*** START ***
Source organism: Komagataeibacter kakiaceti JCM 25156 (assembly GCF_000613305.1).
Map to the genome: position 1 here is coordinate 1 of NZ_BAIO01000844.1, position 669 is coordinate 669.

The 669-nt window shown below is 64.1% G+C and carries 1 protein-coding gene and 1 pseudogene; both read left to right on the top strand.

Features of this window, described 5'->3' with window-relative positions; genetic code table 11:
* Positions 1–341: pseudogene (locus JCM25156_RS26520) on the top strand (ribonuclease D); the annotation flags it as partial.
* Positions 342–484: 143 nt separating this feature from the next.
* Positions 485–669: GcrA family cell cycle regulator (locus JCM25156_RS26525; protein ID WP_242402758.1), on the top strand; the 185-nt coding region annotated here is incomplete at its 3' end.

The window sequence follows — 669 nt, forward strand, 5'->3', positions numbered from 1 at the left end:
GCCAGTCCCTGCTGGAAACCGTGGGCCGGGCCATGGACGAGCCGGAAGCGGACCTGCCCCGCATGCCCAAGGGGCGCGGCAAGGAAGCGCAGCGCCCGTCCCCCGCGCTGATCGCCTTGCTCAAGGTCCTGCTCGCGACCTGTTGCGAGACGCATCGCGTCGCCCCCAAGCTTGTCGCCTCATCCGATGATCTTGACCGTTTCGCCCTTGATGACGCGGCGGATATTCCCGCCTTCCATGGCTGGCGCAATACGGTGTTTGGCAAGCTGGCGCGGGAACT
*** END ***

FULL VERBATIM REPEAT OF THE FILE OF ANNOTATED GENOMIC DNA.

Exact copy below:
Source organism: Komagataeibacter kakiaceti JCM 25156 (assembly GCF_000613305.1).
Map to the genome: position 1 here is coordinate 1 of NZ_BAIO01000844.1, position 669 is coordinate 669.

The 669-nt window shown below is 64.1% G+C and carries 1 protein-coding gene and 1 pseudogene; both read left to right on the top strand.

Features of this window, described 5'->3' with window-relative positions; genetic code table 11:
* Positions 1–341: pseudogene (locus JCM25156_RS26520) on the top strand (ribonuclease D); the annotation flags it as partial.
* Positions 342–484: 143 nt separating this feature from the next.
* Positions 485–669: GcrA family cell cycle regulator (locus JCM25156_RS26525; protein ID WP_242402758.1), on the top strand; the 185-nt coding region annotated here is incomplete at its 3' end.

The window sequence follows — 669 nt, forward strand, 5'->3', positions numbered from 1 at the left end:
GCCAGTCCCTGCTGGAAACCGTGGGCCGGGCCATGGACGAGCCGGAAGCGGACCTGCCCCGCATGCCCAAGGGGCGCGGCAAGGAAGCGCAGCGCCCGTCCCCCGCGCTGATCGCCTTGCTCAAGGTCCTGCTCGCGACCTGTTGCGAGACGCATCGCGTCGCCCCCAAGCTTGTCGCCTCATCCGATGATCTTGACCGTTTCGCCCTTGATGACGCGGCGGATATTCCCGCCTTCCATGGCTGGCGCAATACGGTGTTTGGCAAGCTGGCGCGGGAACT